As the pandemic forced many daily interactions online, the lines between customer and provider and between commercial and social interactions began to blur. There’s likely limited chance of going back. Strategic marketing leaders should take the lead to advocate and deliver on strategies that embrace digital as the foundation of new connections with and between customers, employees, business partners, and social influencers far beyond existing relationships. To help you through the transition, this year’s crop of marketing predictions explores the consequences of digital’s ascendance on related themes such as the privacy movement, flexible workplace, employee advocacy, sales enhanced with artificial intelligence (AI), virtual influencers, and social commerce.
Early predictions about the collapse of online tracking are proving to be overblown. Roughly one-quarter of digital users would allow tracking today, and another quarter say they might allow it in certain situations.
The initial impulse customers had to opt-out of tracking is fading. There’s potential for a full reversal to “accept all” tracking from trusted brands or well-established publishers. Consumer privacy-setting behavior is being influenced by the experience that brands provide. Apps and websites that give customers a reason to opt-in will likely gain a significant revenue advantage.
Give customers compelling reasons to trust you with personal data and make it easy to change privacy behaviors and settings. To overcome data degradation, researchers suggest optimizing contextual targeting and measurement.
Regular schedules and daily routines have changed from what they were pre-pandemic for half of responding consumers. By 2022, remote and hybrid employees will likely spend 20 % more time during the day watching video content.
Ads placed in former high-demand spots during morning and evening programs may no longer reach the volume, nor the type, of customers that brands want to engage. A shift away from prime-time could be good news for marketers — especially those who’ve been priced out of prime-time spots.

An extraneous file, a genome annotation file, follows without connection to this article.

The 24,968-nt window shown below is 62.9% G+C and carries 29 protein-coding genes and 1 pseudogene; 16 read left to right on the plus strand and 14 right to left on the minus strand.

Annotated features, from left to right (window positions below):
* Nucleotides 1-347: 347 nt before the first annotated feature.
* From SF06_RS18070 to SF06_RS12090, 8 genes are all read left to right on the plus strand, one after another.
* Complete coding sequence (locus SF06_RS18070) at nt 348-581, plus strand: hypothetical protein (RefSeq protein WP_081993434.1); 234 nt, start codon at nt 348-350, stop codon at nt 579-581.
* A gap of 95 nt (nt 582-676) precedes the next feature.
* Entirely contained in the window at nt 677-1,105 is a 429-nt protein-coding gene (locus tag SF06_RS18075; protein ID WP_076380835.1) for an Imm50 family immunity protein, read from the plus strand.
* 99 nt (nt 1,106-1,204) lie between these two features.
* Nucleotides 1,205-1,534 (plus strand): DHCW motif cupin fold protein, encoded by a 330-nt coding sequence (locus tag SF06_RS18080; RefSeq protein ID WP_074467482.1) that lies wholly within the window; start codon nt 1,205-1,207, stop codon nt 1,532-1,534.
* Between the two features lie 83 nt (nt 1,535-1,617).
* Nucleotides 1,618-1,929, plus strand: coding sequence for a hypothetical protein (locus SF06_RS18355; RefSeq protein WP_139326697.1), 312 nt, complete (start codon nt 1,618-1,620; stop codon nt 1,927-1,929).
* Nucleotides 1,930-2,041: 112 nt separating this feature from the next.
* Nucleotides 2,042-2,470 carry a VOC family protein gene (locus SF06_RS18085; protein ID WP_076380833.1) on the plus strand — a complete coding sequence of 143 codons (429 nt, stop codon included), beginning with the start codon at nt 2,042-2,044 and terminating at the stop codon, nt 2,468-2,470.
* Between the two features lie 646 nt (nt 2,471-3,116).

Researchers suggest aligning ad strategies to take advantage of the times of day your audience is most receptive, then evaluate media plans with an emphasis on how well they can adapt to timing changes in conjunction with targeted behavior. Additionally, researchers suggest leveraging audio as a key part of messaging — audiences may still be listening even when their eyes are focused on work.
When employees share content, it often achieves a 200 % higher click-through rate than when the company shares the same content. This is at a time when trust in company-sourced information has hit an all-time low. Together, these findings point to employees having higher personal credibility with customers than the brands they represent. Organizations can leverage the personal touch to build brand trust and drive commercial outcomes using employee advocacy programs that scale the curation and distribution of brand content through social channels.
Employee advocacy programs achieve higher reach and engagement than more conventional approaches to earned and owned social media. Researchers suggest building or strengthening B2B social marketing strategies with employee-driven programs aimed at building brand recognition and trust. Additionally, researchers suggest scaling employee participation with easy-to-use platforms that optimize relevant content.
The pandemic accelerated a digital-first B2B buying trend, further blurring the boundaries between marketing and sales. Buyers and sellers now expect website transactions to overtake human-led sales by 2023, yet buyer beware: B2B customers who pursue a sales-rep-free experience are more likely to regret their purchase decisions.
Marketers can support customer self-service purchases by designing frictionless digital experiences. Marketing and sales force automation systems are likely to be increasingly integrated with other customer-facing interaction channels to facilitate seamless transitions through the buying process.
A growing share of the $14 billion marketers currently spend annually on influencers is going toward virtual influencers. These fictional characters — often crafted with input from marketing and PR agencies and created by animators — already represent brands like KFC, LG, and Renault, across industries from fashion and consumer packaged goods to manufacturing. Popular in Asia, virtual influencers are gaining traction in the U.S.
Nearly one-third of B2B and B2C organizations have included selling on social platforms as part of their digital commerce strategy — motivated by growing customer purchase activity on social channels. Younger consumers in particular are turning toward commerce options that emphasize convenience and discovery.
Social platforms such as TikTok, Instagram, and Twitter are integrating and encouraging social commerce. As e-tailers vie for market share, brands should rethink the customer experience and how organizational design supports the customer journey.
Researchers suggest catering social content strategies to engage consumers who are likely to embrace social commerce, yet enhance the quality of content on social media product pages with information that addresses customer needs. Lastly, researchers suggest transparency to allay consumer concerns around data privacy.